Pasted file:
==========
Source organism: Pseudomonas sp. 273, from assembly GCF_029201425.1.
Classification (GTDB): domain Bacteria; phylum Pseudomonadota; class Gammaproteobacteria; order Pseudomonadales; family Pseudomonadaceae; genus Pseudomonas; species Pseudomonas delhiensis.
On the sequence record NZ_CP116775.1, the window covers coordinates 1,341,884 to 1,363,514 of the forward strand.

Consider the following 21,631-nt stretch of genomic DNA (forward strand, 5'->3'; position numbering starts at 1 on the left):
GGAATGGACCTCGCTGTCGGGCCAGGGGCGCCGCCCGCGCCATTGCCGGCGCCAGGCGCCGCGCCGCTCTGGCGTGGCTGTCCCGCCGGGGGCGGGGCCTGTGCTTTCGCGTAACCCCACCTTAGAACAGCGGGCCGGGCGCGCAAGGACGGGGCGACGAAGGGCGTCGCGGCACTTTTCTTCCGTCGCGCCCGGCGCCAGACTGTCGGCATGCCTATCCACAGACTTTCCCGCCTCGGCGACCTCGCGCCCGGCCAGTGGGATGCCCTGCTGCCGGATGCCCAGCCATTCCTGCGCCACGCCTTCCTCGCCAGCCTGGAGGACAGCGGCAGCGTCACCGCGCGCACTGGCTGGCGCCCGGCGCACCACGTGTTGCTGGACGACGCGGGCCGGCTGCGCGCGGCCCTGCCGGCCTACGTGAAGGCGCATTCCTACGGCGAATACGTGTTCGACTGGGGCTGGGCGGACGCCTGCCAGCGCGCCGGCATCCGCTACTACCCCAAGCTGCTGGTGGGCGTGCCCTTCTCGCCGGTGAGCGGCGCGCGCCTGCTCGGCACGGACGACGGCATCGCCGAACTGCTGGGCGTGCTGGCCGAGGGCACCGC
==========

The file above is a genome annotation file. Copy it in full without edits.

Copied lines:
Source organism: Pseudomonas sp. 273, from assembly GCF_029201425.1.
Classification (GTDB): domain Bacteria; phylum Pseudomonadota; class Gammaproteobacteria; order Pseudomonadales; family Pseudomonadaceae; genus Pseudomonas; species Pseudomonas delhiensis.
On the sequence record NZ_CP116775.1, the window covers coordinates 1,341,884 to 1,363,514 of the forward strand.

Consider the following 21,631-nt stretch of genomic DNA (forward strand, 5'->3'; position numbering starts at 1 on the left):
GGAATGGACCTCGCTGTCGGGCCAGGGGCGCCGCCCGCGCCATTGCCGGCGCCAGGCGCCGCGCCGCTCTGGCGTGGCTGTCCCGCCGGGGGCGGGGCCTGTGCTTTCGCGTAACCCCACCTTAGAACAGCGGGCCGGGCGCGCAAGGACGGGGCGACGAAGGGCGTCGCGGCACTTTTCTTCCGTCGCGCCCGGCGCCAGACTGTCGGCATGCCTATCCACAGACTTTCCCGCCTCGGCGACCTCGCGCCCGGCCAGTGGGATGCCCTGCTGCCGGATGCCCAGCCATTCCTGCGCCACGCCTTCCTCGCCAGCCTGGAGGACAGCGGCAGCGTCACCGCGCGCACTGGCTGGCGCCCGGCGCACCACGTGTTGCTGGACGACGCGGGCCGGCTGCGCGCGGCCCTGCCGGCCTACGTGAAGGCGCATTCCTACGGCGAATACGTGTTCGACTGGGGCTGGGCGGACGCCTGCCAGCGCGCCGGCATCCGCTACTACCCCAAGCTGCTGGTGGGCGTGCCCTTCTCGCCGGTGAGCGGCGCGCGCCTGCTCGGCACGGACGACGGCATCGCCGAACTGCTGGGCGTGCTGGCCGAGGGCACCGC